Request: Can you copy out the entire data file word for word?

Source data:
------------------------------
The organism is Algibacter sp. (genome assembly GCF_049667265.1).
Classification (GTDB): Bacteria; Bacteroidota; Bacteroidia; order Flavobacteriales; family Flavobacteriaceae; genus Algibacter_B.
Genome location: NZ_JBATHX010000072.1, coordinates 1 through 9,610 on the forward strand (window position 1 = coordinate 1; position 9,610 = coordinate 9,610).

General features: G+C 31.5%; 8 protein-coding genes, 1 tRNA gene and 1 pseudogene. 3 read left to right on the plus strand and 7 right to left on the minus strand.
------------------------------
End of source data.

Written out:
The organism is Algibacter sp. (genome assembly GCF_049667265.1).
Classification (GTDB): Bacteria; Bacteroidota; Bacteroidia; order Flavobacteriales; family Flavobacteriaceae; genus Algibacter_B.
Genome location: NZ_JBATHX010000072.1, coordinates 1 through 9,610 on the forward strand (window position 1 = coordinate 1; position 9,610 = coordinate 9,610).

General features: G+C 31.5%; 8 protein-coding genes, 1 tRNA gene and 1 pseudogene. 3 read left to right on the plus strand and 7 right to left on the minus strand.